Embattled electricity consumers are set for modest relief after energy regulators cut benchmark power prices in most states.

Amid news that New South Wales would extend the life of the Eraring coal-fired power plant to help keep a lid on prices, the Australian Energy Regulator (AER) handed down its final decision on the so-called default market offers (DMO) that could apply from mid-year.

While benchmark prices for households in NSW and South Australia would ease by up to 1.1 per cent and 2.8 per cent, respectively, they would rise by up to 4.2 per cent in parts of Queensland.

The decision leaves a typical bill on the default offer at up to $2,499 in NSW, $2,052 in Queensland, and $2,216 in South Australia.

Victoria’s Essential Services Commission also revealed price cuts, saying it would reduce that state’s default offers by 6 per cent for households and seven per cent for small businesses.

The savings amounts to $100 a year for residential customers, and $260 a year for small business users.

Customers with “controlled loads,” such as hot water heaters, could see slightly bigger falls in South Australia and NSW, or marginally smaller rises in Queensland.

Most households ‘better off’

Explaining the AER’s decision, chair Clare Savage said the watchdog had tried to put the protection of consumers first when setting prices for the next financial year.

Ms Savage said the regulator had taken into account falls of up to 21 per cent in the wholesale price of electricity since releasing its draft decision in March.

Similarly, she said the AER had denied retailers “an additional competition allowance” they had been chasing.

Offsetting these measures, however, were increases in the costs of the poles and wires, which can account for up to 50 per cent of a customer’s bill.

Network costs make up the bulk of customers’ electricity bills.(Supplied: Facebook/ Power and Water)

Driving that increase were rising inflation and interest rates, while the companies that owned and operated the poles-and-wires networks were given top-ups for “under-recovery of revenue in previous years.”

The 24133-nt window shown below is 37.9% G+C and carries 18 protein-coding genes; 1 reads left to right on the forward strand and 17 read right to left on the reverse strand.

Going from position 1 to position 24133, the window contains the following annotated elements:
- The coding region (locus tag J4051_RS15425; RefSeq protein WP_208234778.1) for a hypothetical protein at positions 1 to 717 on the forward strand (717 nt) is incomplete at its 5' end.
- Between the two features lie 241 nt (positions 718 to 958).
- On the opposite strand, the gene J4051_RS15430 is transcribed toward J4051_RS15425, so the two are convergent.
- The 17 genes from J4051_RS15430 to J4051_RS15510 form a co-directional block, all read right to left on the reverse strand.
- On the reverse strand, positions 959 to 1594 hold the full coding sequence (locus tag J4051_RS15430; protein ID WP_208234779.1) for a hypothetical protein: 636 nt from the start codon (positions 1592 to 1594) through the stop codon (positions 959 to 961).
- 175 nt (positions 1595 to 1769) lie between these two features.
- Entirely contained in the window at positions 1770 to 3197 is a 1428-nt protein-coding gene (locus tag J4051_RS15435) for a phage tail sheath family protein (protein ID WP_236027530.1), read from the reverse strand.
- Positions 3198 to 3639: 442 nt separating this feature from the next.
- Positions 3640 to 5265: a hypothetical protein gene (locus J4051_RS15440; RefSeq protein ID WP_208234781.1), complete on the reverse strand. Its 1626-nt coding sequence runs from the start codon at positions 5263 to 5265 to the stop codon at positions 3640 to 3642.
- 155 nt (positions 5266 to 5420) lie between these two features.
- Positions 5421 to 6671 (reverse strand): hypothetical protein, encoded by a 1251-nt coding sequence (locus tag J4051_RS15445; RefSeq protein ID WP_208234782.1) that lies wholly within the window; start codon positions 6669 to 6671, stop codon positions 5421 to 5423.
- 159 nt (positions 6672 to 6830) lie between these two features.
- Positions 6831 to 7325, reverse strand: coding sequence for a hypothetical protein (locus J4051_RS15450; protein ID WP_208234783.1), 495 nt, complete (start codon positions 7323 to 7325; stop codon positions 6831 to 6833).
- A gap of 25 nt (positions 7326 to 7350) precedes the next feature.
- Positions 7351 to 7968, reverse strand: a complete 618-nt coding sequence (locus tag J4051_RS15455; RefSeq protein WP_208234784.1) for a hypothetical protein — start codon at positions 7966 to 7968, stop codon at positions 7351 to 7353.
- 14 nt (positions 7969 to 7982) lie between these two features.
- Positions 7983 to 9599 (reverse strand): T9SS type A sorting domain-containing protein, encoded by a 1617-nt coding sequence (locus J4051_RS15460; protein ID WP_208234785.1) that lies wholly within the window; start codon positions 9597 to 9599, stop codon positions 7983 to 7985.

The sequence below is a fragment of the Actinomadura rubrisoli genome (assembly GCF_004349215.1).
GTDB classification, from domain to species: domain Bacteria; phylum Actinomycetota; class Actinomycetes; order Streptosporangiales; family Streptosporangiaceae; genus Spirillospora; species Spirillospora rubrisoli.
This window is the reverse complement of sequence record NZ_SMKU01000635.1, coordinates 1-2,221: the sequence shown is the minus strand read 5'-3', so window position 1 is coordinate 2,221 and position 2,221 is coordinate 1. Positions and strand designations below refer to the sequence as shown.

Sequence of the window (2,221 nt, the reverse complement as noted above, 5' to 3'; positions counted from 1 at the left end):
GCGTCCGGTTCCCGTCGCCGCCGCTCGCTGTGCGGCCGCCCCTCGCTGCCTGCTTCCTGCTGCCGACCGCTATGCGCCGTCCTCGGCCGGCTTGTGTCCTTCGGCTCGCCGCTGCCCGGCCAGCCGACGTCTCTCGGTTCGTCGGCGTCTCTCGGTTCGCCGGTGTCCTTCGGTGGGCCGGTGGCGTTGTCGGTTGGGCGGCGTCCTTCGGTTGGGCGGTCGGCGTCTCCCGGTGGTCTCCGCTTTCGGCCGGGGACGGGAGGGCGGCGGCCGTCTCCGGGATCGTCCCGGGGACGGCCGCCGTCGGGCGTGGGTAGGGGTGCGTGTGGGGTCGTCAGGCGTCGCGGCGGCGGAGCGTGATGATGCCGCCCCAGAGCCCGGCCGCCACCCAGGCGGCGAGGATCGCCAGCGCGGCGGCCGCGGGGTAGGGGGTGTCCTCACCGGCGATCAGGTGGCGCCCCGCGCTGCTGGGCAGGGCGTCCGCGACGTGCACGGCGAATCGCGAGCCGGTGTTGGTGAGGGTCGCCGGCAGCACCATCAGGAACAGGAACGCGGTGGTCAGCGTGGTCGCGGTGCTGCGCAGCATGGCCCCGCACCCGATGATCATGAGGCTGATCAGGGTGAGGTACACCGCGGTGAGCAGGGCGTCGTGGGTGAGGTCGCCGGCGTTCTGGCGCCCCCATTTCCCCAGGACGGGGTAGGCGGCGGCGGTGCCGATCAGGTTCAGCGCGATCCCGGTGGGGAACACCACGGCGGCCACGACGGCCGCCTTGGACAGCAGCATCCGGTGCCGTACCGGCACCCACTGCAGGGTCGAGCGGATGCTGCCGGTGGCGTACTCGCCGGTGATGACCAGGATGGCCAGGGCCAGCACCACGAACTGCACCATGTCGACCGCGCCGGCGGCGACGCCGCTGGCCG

At the same time, Ms Savage noted that costs associated with expanding the network for the energy transition were starting to wash through to consumers.

“The easing in wholesale prices has been offset by the pressures currently observed in the poles and wires — network prices,” Ms Savage said.

According to Ms Savage, most households on the default rate would be better off under the AER’s latest decision.

She noted that even though benchmark prices were set to rise in Queensland, rebates of $1,000 in that state, together with $300 handouts from the Commonwealth, meant most people would still be ahead.

What’s more, although the DMO was seen as a key reference for other prices in the market, it only directly applied to 8 or 9 per cent of customers.

Ms Savage said the offer was designed as a safety net, and consumers should always shop around.

Clare Savage says the Australian Energy Regulator tried to put consumers first.( ABC News: Matthew Holmes )

“We know and understand that cost-of-living pressures are front of mind for many households and small businesses, and we will continue to protect customers from unjustifiably high prices.

“If you’re struggling to pay your bills, contact your retailer as soon as possible because under national energy laws, they must assist you.

“Your retailer is also required to tell you on the front page of your bill, at least every 100 days, if they can offer you a better deal.

“Most retailers have cheaper deals than the standing offer, so shopping around remains the best way to get the best price.”

Under the AER’s decision, benchmark prices for small businesses will fall by up to 8.8 per cent in South Australia.

Posted , updated